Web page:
Killing yeast is not easy

A few years ago, when we started our company I had a clear moment which worried me. I realized that our products may be shipped under difficult circumstances. My main concern was temperature. Most products will be safe but what about the yeasts? As far as I know they should be stored in a refrigerator. There probably is a reason for this. On the other hand; supermarkets don’t store the bread yeast cold. So how important is this?

I decided to test the yeasts. It was a very simple test. I placed the bags of yeast in the oven and let them stay there for a week at 40 – 45 C. After that I checked whether the yeast were still alive.

I was not disappointed. The yeast was not affected at all. It worked perfectly and my mind found peace again.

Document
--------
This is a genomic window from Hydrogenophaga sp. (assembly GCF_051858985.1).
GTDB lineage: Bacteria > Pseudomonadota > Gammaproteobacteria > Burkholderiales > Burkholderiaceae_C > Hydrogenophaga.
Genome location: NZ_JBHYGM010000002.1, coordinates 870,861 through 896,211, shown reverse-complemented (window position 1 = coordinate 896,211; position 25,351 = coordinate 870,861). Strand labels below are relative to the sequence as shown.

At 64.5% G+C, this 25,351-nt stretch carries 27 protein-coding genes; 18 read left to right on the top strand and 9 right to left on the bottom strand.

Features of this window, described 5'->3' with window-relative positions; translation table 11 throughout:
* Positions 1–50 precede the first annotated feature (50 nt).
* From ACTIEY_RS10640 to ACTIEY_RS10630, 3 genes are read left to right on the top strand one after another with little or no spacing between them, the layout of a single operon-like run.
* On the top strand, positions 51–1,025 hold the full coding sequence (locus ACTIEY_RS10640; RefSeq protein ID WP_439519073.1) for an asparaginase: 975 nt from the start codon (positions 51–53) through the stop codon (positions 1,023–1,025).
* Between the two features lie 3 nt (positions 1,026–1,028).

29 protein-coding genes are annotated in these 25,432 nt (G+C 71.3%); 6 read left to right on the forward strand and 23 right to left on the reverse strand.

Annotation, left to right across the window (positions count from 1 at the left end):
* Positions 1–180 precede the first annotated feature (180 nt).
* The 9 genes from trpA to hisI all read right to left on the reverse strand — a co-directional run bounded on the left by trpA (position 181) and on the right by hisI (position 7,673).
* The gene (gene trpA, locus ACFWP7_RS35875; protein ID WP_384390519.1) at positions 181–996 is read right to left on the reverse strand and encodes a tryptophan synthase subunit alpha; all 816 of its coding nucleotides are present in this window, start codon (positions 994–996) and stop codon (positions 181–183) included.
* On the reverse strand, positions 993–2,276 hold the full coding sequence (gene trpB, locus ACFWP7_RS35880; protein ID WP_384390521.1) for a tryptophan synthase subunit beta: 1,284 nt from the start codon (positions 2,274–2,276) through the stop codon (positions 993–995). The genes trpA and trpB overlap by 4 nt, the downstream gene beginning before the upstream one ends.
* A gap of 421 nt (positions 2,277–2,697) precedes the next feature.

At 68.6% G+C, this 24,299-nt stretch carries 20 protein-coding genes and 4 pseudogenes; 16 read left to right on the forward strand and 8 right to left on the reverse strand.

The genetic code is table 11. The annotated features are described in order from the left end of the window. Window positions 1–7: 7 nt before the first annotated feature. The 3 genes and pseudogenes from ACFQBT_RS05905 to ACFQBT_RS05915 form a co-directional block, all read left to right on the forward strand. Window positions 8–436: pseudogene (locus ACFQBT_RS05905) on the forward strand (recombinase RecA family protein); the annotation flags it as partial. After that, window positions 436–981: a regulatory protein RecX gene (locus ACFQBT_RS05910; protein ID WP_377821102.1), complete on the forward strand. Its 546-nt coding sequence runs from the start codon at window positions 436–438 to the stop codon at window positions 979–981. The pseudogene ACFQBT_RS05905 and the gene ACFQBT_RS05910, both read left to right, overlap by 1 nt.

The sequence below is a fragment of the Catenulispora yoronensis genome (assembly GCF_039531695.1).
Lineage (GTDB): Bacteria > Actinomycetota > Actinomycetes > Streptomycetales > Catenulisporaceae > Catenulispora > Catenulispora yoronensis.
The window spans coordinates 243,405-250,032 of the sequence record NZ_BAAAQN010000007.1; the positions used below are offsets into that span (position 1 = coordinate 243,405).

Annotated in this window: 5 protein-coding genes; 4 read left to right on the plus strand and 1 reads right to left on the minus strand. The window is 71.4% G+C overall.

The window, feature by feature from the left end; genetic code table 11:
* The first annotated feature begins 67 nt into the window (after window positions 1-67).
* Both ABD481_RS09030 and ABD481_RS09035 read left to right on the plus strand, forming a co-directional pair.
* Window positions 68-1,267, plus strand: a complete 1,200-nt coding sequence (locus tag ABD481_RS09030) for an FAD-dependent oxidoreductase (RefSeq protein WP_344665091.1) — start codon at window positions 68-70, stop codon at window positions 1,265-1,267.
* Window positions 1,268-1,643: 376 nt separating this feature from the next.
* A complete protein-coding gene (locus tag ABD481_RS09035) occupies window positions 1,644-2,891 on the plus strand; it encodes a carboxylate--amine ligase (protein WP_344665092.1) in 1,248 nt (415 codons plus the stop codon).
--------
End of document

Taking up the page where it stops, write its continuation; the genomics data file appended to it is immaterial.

A few days ago I noticed that I had 2 very old packages of wine yeast. The expiration date is November 2013. Three years ago…. I estimate that the yeast must be 5 or 6 years old. Normally I would throw it away but I was curious. Would the yeast have survived?

So I prepared a very simple starter. It is only apple juice in a clean bottle with the cap placed on top of it. (Not sealed of course) I was actually not surprised that after a few hours the fermentation clearly was underway. Again, I could not see any difference between this old yeast and a new package. I have another package that expired November 2013. Maybe I will test this again in 2020.

The juice is fermenting nicely and I am going to let it finish the job. See if it becomes a nice cider.

So if you have problems with a fermentation I would not blame the yeast. More likely the circumstances in which the yeast are put are too hostile. For example beers with a lot of alcohol may have trouble fermenting after bottling. If this is the case you can try to add champagne yeast which is very alcohol tolerant, give it a better chance with a starter, or in very serious cases you can try to restart the fermentation like this.



This entry was posted in Bira, Şarap. Bookmark the permalink.